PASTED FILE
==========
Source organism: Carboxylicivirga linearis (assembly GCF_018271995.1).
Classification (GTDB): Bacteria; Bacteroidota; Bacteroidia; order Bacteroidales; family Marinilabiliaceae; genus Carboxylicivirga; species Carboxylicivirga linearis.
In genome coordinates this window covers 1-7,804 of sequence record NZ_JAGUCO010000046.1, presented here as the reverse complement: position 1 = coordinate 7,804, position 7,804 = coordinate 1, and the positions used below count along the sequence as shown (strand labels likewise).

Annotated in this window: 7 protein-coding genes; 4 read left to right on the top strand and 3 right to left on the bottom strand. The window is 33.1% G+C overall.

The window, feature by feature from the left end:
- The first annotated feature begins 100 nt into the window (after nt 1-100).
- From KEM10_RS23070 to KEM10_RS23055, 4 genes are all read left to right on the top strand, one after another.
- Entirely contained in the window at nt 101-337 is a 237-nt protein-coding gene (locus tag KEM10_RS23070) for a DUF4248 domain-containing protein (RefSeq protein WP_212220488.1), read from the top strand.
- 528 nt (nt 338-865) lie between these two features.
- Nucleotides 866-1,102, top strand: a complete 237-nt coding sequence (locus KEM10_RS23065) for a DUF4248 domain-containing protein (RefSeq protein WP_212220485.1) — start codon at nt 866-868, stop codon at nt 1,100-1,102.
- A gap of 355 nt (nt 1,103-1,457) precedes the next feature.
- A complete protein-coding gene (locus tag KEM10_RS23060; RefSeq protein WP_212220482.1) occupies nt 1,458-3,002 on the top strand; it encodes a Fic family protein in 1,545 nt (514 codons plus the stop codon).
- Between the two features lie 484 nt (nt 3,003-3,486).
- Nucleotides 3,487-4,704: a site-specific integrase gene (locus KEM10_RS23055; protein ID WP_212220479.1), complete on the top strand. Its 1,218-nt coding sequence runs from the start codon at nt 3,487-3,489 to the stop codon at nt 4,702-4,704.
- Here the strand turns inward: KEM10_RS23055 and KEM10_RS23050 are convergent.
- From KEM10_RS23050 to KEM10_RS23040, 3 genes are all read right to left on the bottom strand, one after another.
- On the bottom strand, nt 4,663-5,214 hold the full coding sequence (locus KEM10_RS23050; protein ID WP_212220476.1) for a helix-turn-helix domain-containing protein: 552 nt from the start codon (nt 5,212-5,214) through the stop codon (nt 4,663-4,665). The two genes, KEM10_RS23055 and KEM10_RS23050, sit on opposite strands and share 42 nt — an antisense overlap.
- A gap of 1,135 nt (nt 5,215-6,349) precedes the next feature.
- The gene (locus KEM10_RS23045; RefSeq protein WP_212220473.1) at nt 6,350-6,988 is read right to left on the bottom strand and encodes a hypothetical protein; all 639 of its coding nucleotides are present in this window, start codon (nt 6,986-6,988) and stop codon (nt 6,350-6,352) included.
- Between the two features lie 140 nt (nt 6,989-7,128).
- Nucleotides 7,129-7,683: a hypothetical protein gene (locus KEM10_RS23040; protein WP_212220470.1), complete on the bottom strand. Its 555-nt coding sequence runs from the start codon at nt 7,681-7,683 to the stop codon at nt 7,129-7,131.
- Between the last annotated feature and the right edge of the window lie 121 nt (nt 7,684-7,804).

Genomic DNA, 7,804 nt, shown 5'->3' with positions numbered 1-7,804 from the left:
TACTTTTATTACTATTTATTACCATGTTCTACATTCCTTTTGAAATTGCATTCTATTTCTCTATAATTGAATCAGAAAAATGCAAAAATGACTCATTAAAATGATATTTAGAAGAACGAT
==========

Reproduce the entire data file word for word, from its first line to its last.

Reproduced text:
Source organism: Carboxylicivirga linearis (assembly GCF_018271995.1).
Classification (GTDB): Bacteria; Bacteroidota; Bacteroidia; order Bacteroidales; family Marinilabiliaceae; genus Carboxylicivirga; species Carboxylicivirga linearis.
In genome coordinates this window covers 1-7,804 of sequence record NZ_JAGUCO010000046.1, presented here as the reverse complement: position 1 = coordinate 7,804, position 7,804 = coordinate 1, and the positions used below count along the sequence as shown (strand labels likewise).

Annotated in this window: 7 protein-coding genes; 4 read left to right on the top strand and 3 right to left on the bottom strand. The window is 33.1% G+C overall.

The window, feature by feature from the left end:
- The first annotated feature begins 100 nt into the window (after nt 1-100).
- From KEM10_RS23070 to KEM10_RS23055, 4 genes are all read left to right on the top strand, one after another.
- Entirely contained in the window at nt 101-337 is a 237-nt protein-coding gene (locus tag KEM10_RS23070) for a DUF4248 domain-containing protein (RefSeq protein WP_212220488.1), read from the top strand.
- 528 nt (nt 338-865) lie between these two features.
- Nucleotides 866-1,102, top strand: a complete 237-nt coding sequence (locus KEM10_RS23065) for a DUF4248 domain-containing protein (RefSeq protein WP_212220485.1) — start codon at nt 866-868, stop codon at nt 1,100-1,102.
- A gap of 355 nt (nt 1,103-1,457) precedes the next feature.
- A complete protein-coding gene (locus tag KEM10_RS23060; RefSeq protein WP_212220482.1) occupies nt 1,458-3,002 on the top strand; it encodes a Fic family protein in 1,545 nt (514 codons plus the stop codon).
- Between the two features lie 484 nt (nt 3,003-3,486).
- Nucleotides 3,487-4,704: a site-specific integrase gene (locus KEM10_RS23055; protein ID WP_212220479.1), complete on the top strand. Its 1,218-nt coding sequence runs from the start codon at nt 3,487-3,489 to the stop codon at nt 4,702-4,704.
- Here the strand turns inward: KEM10_RS23055 and KEM10_RS23050 are convergent.
- From KEM10_RS23050 to KEM10_RS23040, 3 genes are all read right to left on the bottom strand, one after another.
- On the bottom strand, nt 4,663-5,214 hold the full coding sequence (locus KEM10_RS23050; protein ID WP_212220476.1) for a helix-turn-helix domain-containing protein: 552 nt from the start codon (nt 5,212-5,214) through the stop codon (nt 4,663-4,665). The two genes, KEM10_RS23055 and KEM10_RS23050, sit on opposite strands and share 42 nt — an antisense overlap.
- A gap of 1,135 nt (nt 5,215-6,349) precedes the next feature.
- The gene (locus KEM10_RS23045; RefSeq protein WP_212220473.1) at nt 6,350-6,988 is read right to left on the bottom strand and encodes a hypothetical protein; all 639 of its coding nucleotides are present in this window, start codon (nt 6,986-6,988) and stop codon (nt 6,350-6,352) included.
- Between the two features lie 140 nt (nt 6,989-7,128).
- Nucleotides 7,129-7,683: a hypothetical protein gene (locus KEM10_RS23040; protein WP_212220470.1), complete on the bottom strand. Its 555-nt coding sequence runs from the start codon at nt 7,681-7,683 to the stop codon at nt 7,129-7,131.
- Between the last annotated feature and the right edge of the window lie 121 nt (nt 7,684-7,804).

Genomic DNA, 7,804 nt, shown 5'->3' with positions numbered 1-7,804 from the left:
TACTTTTATTACTATTTATTACCATGTTCTACATTCCTTTTGAAATTGCATTCTATTTCTCTATAATTGAATCAGAAAAATGCAAAAATGACTCATTAAAATGATATTTAGAAGAACGAT